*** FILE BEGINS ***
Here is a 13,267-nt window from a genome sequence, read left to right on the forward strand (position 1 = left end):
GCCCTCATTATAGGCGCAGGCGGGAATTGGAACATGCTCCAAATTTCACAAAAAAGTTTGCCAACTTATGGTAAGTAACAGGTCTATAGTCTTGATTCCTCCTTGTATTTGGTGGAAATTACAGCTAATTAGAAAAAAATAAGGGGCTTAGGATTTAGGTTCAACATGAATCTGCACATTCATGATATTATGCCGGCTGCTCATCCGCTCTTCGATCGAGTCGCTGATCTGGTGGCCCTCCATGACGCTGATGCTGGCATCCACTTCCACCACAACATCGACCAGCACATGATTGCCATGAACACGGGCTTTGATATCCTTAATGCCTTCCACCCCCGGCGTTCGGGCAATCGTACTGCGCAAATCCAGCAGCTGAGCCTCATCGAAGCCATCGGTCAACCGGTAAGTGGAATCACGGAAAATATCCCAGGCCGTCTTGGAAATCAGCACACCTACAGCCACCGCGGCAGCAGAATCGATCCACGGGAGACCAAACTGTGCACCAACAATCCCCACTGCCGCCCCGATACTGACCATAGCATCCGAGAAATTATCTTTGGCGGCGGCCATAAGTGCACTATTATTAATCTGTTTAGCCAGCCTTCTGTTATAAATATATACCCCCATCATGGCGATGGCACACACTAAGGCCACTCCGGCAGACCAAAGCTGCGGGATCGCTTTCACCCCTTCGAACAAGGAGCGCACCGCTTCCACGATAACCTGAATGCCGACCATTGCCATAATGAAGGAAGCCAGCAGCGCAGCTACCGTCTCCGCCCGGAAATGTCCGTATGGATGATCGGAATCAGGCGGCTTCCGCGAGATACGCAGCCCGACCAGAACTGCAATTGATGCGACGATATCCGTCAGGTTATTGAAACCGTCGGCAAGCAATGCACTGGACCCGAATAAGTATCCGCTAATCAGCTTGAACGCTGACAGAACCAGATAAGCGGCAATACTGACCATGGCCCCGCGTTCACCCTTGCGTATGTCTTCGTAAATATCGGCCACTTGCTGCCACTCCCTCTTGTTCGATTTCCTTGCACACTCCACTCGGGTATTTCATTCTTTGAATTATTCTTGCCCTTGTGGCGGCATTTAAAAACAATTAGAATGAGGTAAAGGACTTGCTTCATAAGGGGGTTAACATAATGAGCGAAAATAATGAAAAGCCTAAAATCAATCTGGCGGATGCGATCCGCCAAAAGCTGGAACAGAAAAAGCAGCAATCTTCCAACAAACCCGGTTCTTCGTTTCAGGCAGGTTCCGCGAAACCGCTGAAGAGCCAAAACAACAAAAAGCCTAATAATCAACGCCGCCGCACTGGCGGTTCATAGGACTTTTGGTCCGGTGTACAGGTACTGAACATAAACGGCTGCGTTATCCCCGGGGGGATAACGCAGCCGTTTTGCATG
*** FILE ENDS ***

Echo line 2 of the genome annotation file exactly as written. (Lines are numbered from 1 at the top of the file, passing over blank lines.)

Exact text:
GCCCTCATTATAGGCGCAGGCGGGAATTGGAACATGCTCCAAATTTCACAAAAAAGTTTGCCAACTTATGGTAAGTAACAGGTCTATAGTCTTGATTCCTCCTTGTATTTGGTGGAAATTACAGCTAATTAGAAAAAAATAAGGGGCTTAGGATTTAGGTTCAACATGAATCTGCACATTCATGATATTATGCCGGCTGCTCATCCGCTCTTCGATCGAGTCGCTGATCTGGTGGCCCTCCATGACGCTGATGCTGGCATCCACTTCCACCACAACATCGACCAGCACATGATTGCCATGAACACGGGCTTTGATATCCTTAATGCCTTCCACCCCCGGCGTTCGGGCAATCGTACTGCGCAAATCCAGCAGCTGAGCCTCATCGAAGCCATCGGTCAACCGGTAAGTGGAATCACGGAAAATATCCCAGGCCGTCTTGGAAATCAGCACACCTACAGCCACCGCGGCAGCAGAATCGATCCACGGGAGACCAAACTGTGCACCAACAATCCCCACTGCCGCCCCGATACTGACCATAGCATCCGAGAAATTATCTTTGGCGGCGGCCATAAGTGCACTATTATTAATCTGTTTAGCCAGCCTTCTGTTATAAATATATACCCCCATCATGGCGATGGCACACACTAAGGCCACTCCGGCAGACCAAAGCTGCGGGATCGCTTTCACCCCTTCGAACAAGGAGCGCACCGCTTCCACGATAACCTGAATGCCGACCATTGCCATAATGAAGGAAGCCAGCAGCGCAGCTACCGTCTCCGCCCGGAAATGTCCGTATGGATGATCGGAATCAGGCGGCTTCCGCGAGATACGCAGCCCGACCAGAACTGCAATTGATGCGACGATATCCGTCAGGTTATTGAAACCGTCGGCAAGCAATGCACTGGACCCGAATAAGTATCCGCTAATCAGCTTGAACGCTGACAGAACCAGATAAGCGGCAATACTGACCATGGCCCCGCGTTCACCCTTGCGTATGTCTTCGTAAATATCGGCCACTTGCTGCCACTCCCTCTTGTTCGATTTCCTTGCACACTCCACTCGGGTATTTCATTCTTTGAATTATTCTTGCCCTTGTGGCGGCATTTAAAAACAATTAGAATGAGGTAAAGGACTTGCTTCATAAGGGGGTTAACATAATGAGCGAAAATAATGAAAAGCCTAAAATCAATCTGGCGGATGCGATCCGCCAAAAGCTGGAACAGAAAAAGCAGCAATCTTCCAACAAACCCGGTTCTTCGTTTCAGGCAGGTTCCGCGAAACCGCTGAAGAGCCAAAACAACAAAAAGCCTAATAATCAACGCCGCCGCACTGGCGGTTCATAGGACTTTTGGTCCGGTGTACAGGTACTGAACATAAACGGCTGCGTTATCCCCGGGGGGATAACGCAGCCGTTTTGCATG